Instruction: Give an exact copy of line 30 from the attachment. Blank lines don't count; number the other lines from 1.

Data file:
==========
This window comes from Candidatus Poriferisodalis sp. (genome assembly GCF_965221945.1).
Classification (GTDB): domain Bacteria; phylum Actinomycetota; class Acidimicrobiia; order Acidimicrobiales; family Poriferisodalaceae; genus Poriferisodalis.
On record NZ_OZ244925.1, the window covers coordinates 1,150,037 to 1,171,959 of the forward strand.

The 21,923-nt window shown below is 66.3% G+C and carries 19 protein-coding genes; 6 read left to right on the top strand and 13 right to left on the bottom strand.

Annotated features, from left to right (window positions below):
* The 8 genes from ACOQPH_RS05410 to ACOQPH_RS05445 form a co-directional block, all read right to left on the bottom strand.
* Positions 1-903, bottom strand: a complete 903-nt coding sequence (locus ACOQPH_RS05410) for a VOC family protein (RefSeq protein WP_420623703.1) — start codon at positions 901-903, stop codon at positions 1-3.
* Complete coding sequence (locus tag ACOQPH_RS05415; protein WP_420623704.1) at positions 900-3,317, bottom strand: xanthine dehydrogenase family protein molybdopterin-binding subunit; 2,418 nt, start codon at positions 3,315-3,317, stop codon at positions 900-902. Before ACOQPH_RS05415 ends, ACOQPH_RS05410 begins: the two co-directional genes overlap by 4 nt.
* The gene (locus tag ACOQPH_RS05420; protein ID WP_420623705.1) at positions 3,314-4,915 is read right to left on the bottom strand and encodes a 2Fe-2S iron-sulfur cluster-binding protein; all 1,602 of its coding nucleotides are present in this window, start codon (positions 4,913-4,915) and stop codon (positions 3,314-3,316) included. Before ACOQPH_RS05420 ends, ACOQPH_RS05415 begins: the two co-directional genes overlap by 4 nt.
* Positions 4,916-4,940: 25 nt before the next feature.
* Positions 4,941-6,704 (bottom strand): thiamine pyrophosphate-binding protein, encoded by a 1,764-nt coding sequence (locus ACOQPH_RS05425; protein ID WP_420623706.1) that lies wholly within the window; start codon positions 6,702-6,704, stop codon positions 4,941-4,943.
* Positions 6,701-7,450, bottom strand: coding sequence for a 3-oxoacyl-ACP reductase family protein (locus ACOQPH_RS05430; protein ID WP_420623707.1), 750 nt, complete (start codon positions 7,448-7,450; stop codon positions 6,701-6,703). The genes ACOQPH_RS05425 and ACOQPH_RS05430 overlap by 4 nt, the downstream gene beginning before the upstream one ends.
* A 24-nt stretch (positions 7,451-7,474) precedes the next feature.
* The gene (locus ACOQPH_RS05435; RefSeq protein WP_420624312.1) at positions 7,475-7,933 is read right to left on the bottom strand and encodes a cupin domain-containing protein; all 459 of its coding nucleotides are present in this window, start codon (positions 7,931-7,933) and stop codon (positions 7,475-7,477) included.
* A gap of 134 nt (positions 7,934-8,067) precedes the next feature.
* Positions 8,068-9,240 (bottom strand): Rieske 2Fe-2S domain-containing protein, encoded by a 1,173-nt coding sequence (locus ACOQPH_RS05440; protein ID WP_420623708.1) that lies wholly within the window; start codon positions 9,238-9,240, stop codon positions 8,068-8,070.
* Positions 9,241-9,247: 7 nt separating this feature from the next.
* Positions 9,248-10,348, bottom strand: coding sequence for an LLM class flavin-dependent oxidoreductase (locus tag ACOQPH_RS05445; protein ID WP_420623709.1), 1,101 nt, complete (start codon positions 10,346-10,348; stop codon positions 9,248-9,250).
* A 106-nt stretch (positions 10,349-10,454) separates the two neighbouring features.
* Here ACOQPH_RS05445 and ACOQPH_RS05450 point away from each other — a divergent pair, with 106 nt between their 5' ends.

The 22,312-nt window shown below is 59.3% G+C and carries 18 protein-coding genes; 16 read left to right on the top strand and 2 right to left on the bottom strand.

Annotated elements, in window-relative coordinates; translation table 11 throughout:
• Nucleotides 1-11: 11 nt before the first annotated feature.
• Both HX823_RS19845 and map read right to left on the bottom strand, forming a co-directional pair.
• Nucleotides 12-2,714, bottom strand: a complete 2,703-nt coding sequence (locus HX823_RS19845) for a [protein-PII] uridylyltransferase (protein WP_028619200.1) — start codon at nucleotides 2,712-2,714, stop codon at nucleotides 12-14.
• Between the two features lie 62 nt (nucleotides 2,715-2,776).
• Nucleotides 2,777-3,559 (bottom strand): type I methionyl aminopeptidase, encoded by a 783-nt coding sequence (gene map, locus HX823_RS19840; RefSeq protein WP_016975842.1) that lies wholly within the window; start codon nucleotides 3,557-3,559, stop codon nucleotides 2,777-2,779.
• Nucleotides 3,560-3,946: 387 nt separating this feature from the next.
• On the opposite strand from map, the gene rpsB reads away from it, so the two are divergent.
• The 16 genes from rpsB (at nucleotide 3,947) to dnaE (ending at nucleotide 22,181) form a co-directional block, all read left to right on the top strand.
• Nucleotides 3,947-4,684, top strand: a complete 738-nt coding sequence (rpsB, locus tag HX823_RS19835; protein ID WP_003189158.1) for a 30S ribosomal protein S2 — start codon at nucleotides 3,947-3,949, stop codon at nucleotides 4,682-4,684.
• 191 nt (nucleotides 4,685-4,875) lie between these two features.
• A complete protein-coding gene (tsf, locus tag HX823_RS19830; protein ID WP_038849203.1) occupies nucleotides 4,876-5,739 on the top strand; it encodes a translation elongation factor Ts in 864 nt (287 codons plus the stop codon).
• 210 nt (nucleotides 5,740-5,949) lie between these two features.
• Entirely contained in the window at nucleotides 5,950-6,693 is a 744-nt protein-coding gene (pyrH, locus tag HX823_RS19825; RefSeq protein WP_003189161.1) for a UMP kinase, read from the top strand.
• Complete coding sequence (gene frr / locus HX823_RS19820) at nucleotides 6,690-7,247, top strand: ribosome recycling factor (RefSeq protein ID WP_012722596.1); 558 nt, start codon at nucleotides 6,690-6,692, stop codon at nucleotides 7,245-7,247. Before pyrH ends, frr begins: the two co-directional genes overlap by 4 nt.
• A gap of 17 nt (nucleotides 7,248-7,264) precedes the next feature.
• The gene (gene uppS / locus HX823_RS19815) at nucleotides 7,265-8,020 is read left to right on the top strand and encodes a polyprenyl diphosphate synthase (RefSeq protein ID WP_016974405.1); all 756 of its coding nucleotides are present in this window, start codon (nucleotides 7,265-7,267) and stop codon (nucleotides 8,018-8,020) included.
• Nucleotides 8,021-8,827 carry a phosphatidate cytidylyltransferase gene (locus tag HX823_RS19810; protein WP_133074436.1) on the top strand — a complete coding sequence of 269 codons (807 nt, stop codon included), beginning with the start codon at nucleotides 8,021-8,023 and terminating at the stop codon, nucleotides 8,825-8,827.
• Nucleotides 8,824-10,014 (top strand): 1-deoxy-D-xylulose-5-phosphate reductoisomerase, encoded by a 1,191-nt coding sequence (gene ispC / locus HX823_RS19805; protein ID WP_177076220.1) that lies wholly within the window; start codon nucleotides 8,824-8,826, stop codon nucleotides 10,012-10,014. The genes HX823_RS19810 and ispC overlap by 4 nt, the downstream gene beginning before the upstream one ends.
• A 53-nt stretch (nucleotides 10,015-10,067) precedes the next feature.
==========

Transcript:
• The 16 genes from rpsB (at nucleotide 3,947) to dnaE (ending at nucleotide 22,181) form a co-directional block, all read left to right on the top strand.